Photo credits: Warner Music Group
Otis Redding, an American soul singer, initially wrote and recorded the 1965 song “Respect.” It was a crossover smash for Redding and was launched as a single from his third album titled Otis Blue/Otis Redding Sings Soul.
Aretha Franklin, a rival soul singer, recorded and reworked “Respect” in 1967, culminating in a larger success and her hallmark anthem. The instrumentation in the two renditions is vastly distinct, and a few alterations in the lyrics evolved into alternative scenarios – centered on the concept of individual value, which has been publicly perceived as critiques of masculinity and femininity.
According to the Birthday Jams website for musical history, “Respect” reigned at number one on U.S. music charts on June 4, 1967. However, Franklin’s anthemic copy of Redding’s prototype would continue to make social waves for many years after its release and climb up the pop culture ladder.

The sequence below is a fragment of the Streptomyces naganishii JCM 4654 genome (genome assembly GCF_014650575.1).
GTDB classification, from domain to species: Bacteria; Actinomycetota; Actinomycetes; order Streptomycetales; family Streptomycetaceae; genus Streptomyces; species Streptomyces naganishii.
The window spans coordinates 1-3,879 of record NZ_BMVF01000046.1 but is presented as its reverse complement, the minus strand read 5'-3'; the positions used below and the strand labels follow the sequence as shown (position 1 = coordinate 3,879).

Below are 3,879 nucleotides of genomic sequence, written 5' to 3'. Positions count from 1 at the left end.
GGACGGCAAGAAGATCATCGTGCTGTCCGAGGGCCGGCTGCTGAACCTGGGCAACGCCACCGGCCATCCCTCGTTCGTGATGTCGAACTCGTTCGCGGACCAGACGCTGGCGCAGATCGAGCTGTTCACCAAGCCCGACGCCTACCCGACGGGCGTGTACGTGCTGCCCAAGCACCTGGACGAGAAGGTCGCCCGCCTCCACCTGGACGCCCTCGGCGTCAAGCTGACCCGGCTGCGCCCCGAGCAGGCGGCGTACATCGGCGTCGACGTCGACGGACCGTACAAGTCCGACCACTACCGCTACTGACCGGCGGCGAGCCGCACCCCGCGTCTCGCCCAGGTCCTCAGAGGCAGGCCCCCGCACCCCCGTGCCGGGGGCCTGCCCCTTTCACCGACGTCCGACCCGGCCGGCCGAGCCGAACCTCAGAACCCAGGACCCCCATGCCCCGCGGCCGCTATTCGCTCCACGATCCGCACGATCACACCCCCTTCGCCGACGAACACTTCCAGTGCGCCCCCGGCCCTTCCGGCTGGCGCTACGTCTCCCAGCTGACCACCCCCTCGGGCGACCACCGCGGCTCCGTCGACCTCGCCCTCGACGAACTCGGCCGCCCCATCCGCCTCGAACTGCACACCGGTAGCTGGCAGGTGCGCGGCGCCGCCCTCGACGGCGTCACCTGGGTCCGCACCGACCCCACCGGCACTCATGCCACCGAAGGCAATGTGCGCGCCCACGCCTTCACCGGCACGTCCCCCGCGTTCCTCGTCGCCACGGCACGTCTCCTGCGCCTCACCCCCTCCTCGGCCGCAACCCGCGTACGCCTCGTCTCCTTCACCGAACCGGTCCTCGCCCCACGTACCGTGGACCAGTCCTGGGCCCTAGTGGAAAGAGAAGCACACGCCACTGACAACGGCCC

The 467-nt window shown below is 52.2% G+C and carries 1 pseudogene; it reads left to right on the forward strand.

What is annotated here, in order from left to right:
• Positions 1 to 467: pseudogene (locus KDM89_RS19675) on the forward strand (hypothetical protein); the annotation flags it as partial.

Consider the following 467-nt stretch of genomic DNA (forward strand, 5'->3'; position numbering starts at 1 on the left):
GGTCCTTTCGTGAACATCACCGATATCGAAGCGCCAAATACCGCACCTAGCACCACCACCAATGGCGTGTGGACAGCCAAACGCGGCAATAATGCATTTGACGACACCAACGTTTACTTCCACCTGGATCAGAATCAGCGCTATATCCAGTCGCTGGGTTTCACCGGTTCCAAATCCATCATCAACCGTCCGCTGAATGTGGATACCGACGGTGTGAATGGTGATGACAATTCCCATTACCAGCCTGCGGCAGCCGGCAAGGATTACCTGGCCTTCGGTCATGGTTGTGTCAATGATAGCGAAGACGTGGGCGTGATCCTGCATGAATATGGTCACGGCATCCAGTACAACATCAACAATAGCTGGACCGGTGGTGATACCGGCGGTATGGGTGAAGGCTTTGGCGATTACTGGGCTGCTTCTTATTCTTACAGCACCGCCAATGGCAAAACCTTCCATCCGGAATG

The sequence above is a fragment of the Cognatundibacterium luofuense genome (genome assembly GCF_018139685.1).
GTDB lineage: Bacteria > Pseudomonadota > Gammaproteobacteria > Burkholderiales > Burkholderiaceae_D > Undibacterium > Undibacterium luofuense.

In the 1970s, Franklin’s version established a feminist hymn for the second-wave radical feminist cause. Franklin won two Grammy Awards for “Top Rhythm & Blues Recording” and “Best Rhythm & Blues Solo Vocal Performance, Female” in 1968, making it one of the greatest R&B recordings of the time.
Franklin was also accepted into the Grammy Hall of Fame in 1987 as a result of the song. Franklin’s version was added to the National Recording Registry by the Library of Congress in 2002. It was ranked number five on Rolling Stone magazine’s list of “The 500 Greatest Songs of All Time” in 2004 and number one on the list in 2021.
The Recording Industry Association of America and the National Endowment for the Arts named it one of the “Songs of the Century.”